Monday, November 13, 2017
4:30 p.m. – 6 p.m.
Registration is required. Please register here.
Presented by Princess Alia Al-Senussi, PhD candidate, Politics and International Studies, SOAS, University of London
The Kingdom of Saudi Arabia’s emergence on the contemporary art scene began with ground roots efforts by artists, art collectives and curators in Abha, far away from the traditional centers of commerce and politics. However, in a short period of ten years these movements and actors have been subsumed in to organizations run by the commercial and political elite and non-profit organizations under the patronage of senior members of the Al Saud family in Saudi Arabia and other ruling families throughout the GCC. Artists however have continued to voice criticism and frustration with the current condition of civic society, yet do so with a keen understanding of what they believe they can and cannot say and also with a pronounced sense of patriotism imbued in their work ethic. Artists often describe their feeling of self-censorship given their close personal and professional relationships with those in power, a phenomena not just in Saudi Arabia but across the GCC. The effects of cultural patronage on the activities and works of artists, non-profit art organization and artist collectives will be discussed through the examination of historical cultural patronage in absolute monarchies and family-run political systems. A modern understanding of patronage in the GCC will be elucidated to accurately illustrate the tensions that exist between patron and artist and the power and influence held by the royal patron in an absolute monarchy. It will be examined how different agents can work together in the future, building sustainable models of cooperation. In particular, the importance of the role of culture in strengthening institutions of power and capacity building in society will be investigated.
The audience will be presented with a question regarding Western models and if they can be successfully applied in the Arab countries. Is it possible to use the medium of art to open up new avenues of collaboration outside the well-known and established government structures? What are the tasks ahead of Gulf Cooperation Council when it comes to culture? None of the above can be discussed without looking into the impact of creative industries. The subject has been studied in the UK and other Western countries and the impact greatly acknowledged. Culture boosts economy, creates jobs, encourages tourism, facilitates exchange, enables wellbeing, helps social engagement and develops communities, just to name a few of its contributions to general society. How can this knowledge be used to shape new models of patronage?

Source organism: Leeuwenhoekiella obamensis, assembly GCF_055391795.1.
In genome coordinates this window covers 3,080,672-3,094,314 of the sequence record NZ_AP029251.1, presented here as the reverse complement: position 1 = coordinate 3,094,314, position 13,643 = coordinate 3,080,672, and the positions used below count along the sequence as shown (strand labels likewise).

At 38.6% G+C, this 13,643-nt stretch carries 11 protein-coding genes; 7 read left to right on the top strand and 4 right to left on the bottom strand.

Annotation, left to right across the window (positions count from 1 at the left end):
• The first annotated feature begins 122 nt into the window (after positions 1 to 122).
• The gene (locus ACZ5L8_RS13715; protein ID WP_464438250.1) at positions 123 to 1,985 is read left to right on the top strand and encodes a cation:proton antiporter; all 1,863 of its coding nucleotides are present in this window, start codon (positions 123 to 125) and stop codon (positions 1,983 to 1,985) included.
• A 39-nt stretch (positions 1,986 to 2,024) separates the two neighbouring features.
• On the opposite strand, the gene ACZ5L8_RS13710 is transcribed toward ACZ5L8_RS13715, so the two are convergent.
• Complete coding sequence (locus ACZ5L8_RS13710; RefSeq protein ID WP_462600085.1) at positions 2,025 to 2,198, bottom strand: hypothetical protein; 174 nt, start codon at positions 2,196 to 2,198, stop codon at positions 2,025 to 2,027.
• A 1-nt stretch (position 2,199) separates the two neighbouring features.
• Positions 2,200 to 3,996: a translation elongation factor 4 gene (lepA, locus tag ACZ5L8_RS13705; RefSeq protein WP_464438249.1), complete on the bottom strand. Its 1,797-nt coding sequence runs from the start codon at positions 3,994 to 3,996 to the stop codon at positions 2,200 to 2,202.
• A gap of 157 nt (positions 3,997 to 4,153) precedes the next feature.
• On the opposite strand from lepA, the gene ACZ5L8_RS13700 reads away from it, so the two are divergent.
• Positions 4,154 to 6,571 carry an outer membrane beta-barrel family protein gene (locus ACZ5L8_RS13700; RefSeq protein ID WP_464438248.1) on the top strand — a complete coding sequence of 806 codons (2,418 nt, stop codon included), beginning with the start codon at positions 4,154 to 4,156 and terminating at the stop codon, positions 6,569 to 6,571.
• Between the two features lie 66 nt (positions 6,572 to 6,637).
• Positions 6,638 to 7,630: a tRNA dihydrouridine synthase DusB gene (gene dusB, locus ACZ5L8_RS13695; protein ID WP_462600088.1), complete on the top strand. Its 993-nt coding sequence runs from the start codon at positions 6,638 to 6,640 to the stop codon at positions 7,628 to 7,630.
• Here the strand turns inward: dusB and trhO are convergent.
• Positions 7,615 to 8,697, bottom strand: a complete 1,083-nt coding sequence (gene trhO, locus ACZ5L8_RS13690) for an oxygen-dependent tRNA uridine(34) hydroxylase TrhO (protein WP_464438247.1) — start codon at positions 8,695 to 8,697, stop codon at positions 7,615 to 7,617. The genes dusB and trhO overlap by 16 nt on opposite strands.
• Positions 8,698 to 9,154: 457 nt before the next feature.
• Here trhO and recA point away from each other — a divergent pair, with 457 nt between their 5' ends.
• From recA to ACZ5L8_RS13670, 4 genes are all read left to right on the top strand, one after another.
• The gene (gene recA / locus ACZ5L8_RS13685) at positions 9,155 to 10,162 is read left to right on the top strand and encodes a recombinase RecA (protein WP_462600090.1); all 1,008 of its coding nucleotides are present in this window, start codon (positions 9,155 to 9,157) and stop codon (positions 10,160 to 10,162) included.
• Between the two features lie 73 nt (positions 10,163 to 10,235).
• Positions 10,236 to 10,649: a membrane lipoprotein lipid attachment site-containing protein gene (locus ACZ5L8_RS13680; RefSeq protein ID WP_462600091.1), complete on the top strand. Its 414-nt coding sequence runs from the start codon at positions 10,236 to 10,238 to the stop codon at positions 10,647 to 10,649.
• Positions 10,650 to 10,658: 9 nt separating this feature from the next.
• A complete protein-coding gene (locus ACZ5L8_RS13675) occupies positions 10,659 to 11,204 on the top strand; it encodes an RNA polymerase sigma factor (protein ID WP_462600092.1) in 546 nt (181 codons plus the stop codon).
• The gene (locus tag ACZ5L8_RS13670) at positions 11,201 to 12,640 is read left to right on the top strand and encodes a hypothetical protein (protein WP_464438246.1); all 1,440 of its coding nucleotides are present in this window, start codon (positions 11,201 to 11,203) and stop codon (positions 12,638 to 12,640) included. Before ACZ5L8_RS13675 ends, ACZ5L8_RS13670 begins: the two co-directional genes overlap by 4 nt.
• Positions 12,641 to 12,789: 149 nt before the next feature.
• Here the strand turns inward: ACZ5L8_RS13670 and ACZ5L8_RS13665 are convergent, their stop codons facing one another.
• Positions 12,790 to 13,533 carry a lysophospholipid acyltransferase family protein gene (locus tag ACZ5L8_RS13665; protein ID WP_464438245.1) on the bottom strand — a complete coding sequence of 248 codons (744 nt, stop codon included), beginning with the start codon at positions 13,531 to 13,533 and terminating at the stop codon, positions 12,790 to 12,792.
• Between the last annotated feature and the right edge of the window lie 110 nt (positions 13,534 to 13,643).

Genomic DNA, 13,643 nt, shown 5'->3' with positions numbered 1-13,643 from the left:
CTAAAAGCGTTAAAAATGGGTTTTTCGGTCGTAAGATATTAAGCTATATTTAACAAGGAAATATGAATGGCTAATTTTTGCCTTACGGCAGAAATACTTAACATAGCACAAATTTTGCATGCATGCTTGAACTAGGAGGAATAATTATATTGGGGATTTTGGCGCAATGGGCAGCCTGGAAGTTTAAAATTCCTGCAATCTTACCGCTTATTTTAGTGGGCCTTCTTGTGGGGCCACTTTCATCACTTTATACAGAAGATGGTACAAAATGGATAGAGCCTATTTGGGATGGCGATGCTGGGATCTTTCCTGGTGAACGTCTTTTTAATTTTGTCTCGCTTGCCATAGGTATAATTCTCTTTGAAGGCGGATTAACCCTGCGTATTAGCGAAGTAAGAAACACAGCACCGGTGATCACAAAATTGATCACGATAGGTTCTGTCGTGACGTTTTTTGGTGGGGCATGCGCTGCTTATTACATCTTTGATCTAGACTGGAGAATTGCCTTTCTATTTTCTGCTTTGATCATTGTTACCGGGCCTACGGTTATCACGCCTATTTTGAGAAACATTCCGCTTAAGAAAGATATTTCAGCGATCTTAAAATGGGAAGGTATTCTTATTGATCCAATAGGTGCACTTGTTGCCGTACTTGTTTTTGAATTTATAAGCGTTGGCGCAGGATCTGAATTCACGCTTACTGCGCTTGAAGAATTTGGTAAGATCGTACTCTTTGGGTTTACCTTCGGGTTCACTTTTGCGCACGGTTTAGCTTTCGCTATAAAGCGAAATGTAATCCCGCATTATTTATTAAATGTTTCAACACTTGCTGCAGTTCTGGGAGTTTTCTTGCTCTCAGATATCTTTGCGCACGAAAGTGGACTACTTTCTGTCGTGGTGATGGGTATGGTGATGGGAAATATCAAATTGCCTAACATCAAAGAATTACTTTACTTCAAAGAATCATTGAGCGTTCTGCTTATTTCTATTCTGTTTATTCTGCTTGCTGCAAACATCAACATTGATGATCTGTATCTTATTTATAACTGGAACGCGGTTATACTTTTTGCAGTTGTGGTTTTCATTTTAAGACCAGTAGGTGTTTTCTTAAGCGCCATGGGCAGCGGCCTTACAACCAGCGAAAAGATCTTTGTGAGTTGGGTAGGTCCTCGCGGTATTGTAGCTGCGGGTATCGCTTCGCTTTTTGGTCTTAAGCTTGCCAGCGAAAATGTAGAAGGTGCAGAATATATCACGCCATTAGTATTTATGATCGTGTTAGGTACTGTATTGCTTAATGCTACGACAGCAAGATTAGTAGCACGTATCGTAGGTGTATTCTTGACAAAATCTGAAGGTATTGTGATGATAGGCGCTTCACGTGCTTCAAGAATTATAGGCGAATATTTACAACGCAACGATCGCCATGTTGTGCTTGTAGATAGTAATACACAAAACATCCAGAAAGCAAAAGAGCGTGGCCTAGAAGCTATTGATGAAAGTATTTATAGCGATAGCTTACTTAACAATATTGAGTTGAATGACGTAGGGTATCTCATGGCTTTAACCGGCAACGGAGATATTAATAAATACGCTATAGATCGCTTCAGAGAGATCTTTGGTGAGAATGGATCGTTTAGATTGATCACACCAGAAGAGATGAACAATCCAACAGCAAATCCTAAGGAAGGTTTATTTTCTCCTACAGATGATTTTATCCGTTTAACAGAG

Princess Alia Al-Senussi graduated Brown University Magna Cum Laude in 2003 with a double concentration in International Relations (honors) and Middle East Studies, following the completion of her A-Levels at Aiglon College in 2000. Alia holds an MA in Political Science from Brown University (2004) and an MSc in Law, Anthropology and Society from the London School of Economics (2005). Alia is currently studying towards her PhD in Politics with Professor Charles Tripp at SOAS (London) examining the nexus of institutions of power, national identity and art & culture, featuring a case study on patronage in the Kingdom of Saudi Arabia.
Alia is an active member of the contemporary art world, acclaimed for her work that has a special focus on young patronage and arts and culture in the Middle East, holding a variety of non-profit board and committee positions which promote young patronage of the arts in London and collecting in the Middle East. The majority of the philanthropic work Alia does is through chairing/ founding/ running museum patrons groups as well as speaking engagements on the subject of new models of patronage and institution-building, for example at the Culture Summit 2017 held by Foreign Policy Group and TCA Abu Dhabi.
Alia is Chair of the Tate Young Patrons (and representative to the Tate Patrons board), and founding International Co-Chair of The Chinati Foundation Contemporaries Council as well as a member of the Committee for the Serpentine Gallery Future Contemporaries group (previously Vice Chair), was the founding co-chair of the Parasol Future Unit.
Alia is a founding member of the Tate’s Acquisitions Committee for the Middle East and North Africa, the Board of Patrons of Art Dubai (serving an integral role in the founding of the fair itself), the Board of 1:54 The African Art Fair, and the Middle East Circle of the Guggenheim. Alia is a member of the board of trustees (the Council) of the Institute of Contemporary Arts London and has served previously as a Gala Co-Chair for 4 years. Alia is a member of the Strategic Advisory Panel of Delfina Foundation and the Advisory Board of Ikon Gallery, and the Advisory group of Photo London.
Alia also works at times as a curator and writer, such as in the recently published Mario Testino catalogue alongside the celebrated photographer’s show in Dubai or the critically acclaimed “Hong Kongese” show at Duddell’s, Hong Kong organized in conjunction with ICA London in March 2015.
Alia sits on the Board of Trustees for the Global Heritage Fund UK as well as previously their partner organization in the US. Amongst Alia’s professional commitments, Alia works as the VIP Representative for the United Kingdom as well as the Middle East and North Africa and consultant for Art Basel.